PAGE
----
Monday, December 7th, 2009p>We posted on the underscore.js initial announcement and we liked what we saw.
Jeremy Ashkenas of underscore.js pinged us to let us know that it is chuggin’ along and the library is now up to 0.5 and has had changes such as:
- OOP-style wrapping:
_([1, 2, 3, 4, 5]).each( ... );
- OOP wrapping allows you to chain together computations:
_([1, 2, 3, 4, 5]).chain().map( ... ).flatten().reduce( ... ).value();
- Added speed comparisons with jQuery to the test page. Because Underscore delegates to the native implementations whenever available, its “each” function is over 5 times faster than jQuery.each in Safari, and over 3.5 times faster in Firefox. Your mileage may vary, so you can use the test page to check it in your browser of choice.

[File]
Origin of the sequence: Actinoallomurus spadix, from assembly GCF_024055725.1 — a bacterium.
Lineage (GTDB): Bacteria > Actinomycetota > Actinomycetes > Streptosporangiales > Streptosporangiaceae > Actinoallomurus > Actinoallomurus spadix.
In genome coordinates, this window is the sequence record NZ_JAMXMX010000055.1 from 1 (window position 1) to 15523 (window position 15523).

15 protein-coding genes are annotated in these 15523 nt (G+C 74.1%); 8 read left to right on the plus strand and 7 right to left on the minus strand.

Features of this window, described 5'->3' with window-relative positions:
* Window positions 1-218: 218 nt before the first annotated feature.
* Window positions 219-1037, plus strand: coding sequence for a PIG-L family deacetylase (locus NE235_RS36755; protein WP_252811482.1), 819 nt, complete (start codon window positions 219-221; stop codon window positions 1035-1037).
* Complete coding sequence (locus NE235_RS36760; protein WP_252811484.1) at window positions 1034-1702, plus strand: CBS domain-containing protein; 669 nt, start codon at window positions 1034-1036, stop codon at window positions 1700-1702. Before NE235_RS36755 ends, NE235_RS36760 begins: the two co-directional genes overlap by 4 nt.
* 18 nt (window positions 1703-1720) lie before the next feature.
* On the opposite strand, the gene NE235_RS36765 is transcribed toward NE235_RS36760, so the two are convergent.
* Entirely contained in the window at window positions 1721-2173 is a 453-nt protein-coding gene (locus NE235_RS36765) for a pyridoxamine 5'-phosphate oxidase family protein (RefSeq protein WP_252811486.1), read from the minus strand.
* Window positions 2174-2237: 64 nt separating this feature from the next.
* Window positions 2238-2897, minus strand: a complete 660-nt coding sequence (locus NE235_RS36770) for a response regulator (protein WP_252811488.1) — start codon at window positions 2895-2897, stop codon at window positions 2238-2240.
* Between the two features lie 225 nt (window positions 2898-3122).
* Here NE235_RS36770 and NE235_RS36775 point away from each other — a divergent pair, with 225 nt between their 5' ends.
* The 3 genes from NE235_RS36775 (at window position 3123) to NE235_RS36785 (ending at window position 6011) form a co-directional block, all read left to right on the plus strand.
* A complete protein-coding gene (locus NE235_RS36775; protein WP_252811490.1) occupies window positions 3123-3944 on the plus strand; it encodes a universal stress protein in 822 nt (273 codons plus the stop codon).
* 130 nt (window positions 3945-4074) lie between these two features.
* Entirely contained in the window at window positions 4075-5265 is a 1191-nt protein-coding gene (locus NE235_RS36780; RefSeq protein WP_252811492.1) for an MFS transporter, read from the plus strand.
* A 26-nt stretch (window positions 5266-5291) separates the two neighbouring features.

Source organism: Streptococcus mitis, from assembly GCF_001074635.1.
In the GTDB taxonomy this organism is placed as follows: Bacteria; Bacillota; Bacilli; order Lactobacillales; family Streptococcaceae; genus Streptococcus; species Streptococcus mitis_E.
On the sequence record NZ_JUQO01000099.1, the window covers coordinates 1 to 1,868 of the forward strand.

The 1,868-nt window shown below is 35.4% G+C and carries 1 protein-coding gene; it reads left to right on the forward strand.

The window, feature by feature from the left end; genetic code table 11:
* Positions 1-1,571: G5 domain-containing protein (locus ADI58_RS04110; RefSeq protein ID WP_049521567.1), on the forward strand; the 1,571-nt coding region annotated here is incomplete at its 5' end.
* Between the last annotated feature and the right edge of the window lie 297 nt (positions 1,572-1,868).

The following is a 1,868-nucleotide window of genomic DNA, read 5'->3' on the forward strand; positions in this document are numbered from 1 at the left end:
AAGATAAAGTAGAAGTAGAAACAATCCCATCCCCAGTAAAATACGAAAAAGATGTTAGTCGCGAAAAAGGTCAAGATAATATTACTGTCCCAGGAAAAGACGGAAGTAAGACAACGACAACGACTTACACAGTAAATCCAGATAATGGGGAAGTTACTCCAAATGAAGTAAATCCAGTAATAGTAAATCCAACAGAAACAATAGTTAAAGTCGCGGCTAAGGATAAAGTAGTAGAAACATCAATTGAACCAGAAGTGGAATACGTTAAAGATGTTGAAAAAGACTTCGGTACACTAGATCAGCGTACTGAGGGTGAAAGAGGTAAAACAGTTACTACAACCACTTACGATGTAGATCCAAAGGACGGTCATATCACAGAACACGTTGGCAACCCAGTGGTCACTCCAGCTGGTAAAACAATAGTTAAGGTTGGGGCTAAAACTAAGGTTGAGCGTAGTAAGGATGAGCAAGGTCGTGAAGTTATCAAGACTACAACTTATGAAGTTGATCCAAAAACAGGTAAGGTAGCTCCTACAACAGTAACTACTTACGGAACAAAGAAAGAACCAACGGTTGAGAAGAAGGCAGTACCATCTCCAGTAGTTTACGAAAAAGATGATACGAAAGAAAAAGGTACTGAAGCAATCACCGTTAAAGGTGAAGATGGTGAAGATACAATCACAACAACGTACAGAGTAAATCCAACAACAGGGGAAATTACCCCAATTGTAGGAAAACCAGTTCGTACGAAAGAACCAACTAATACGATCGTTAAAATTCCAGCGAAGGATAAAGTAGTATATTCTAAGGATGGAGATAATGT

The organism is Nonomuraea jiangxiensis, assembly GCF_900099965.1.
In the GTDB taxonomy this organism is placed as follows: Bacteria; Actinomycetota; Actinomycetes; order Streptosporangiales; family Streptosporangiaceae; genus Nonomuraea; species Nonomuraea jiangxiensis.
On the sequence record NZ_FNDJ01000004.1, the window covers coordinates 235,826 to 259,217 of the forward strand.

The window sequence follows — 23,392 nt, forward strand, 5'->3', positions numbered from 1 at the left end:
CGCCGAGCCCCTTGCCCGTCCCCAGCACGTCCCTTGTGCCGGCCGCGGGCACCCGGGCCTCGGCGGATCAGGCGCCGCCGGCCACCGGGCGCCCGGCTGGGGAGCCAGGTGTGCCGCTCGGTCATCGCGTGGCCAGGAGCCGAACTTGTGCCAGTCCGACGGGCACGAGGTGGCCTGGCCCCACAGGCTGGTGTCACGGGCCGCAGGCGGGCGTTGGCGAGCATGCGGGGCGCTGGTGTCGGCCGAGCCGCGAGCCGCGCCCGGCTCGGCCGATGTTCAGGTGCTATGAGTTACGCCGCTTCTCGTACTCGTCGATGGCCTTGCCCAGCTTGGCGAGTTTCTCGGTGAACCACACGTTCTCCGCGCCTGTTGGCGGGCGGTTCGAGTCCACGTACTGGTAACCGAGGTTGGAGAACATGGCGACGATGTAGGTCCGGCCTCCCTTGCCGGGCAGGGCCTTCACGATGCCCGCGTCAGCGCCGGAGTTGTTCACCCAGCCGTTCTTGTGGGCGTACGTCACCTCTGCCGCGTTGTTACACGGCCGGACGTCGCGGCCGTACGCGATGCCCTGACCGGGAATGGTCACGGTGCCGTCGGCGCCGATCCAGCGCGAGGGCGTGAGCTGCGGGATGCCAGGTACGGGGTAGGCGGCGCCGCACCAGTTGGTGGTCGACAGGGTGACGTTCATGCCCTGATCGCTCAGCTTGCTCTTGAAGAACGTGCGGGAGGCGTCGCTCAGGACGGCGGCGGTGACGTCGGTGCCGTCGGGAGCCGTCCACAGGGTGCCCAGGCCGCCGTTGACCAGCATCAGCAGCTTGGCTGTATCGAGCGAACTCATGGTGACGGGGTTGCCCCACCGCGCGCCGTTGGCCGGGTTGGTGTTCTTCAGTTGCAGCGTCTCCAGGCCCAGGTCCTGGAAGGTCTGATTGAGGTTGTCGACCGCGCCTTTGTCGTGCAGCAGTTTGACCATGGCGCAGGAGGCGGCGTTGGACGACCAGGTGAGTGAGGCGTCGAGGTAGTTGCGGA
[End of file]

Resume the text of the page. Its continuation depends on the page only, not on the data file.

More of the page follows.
- Added reduceRight / foldr, to go along with reduce / foldl.
- Added first / head, and rest / tail for car and cdr enthusiasts. It turns out that they’re immensely useful on JS arguments objects.
- Added a “range” function, identical to Python’s range(), for easy array initialization.
- A slew of other minor improvements, to get Underscore working out-of-the-box on Rhino, to use the native StopIteration object to break out of loops where available, and so on.
The latest Underscore.js 0.5.0 includes a couple of API cleanups, a couple of speedups, and a more comprehensive isEqual() function, with Date, NaN, and RegExp support.
Marcus Irven has ported the commonly-applicable Underscore functions to Lua, and released an Underscore.lua library this weekend.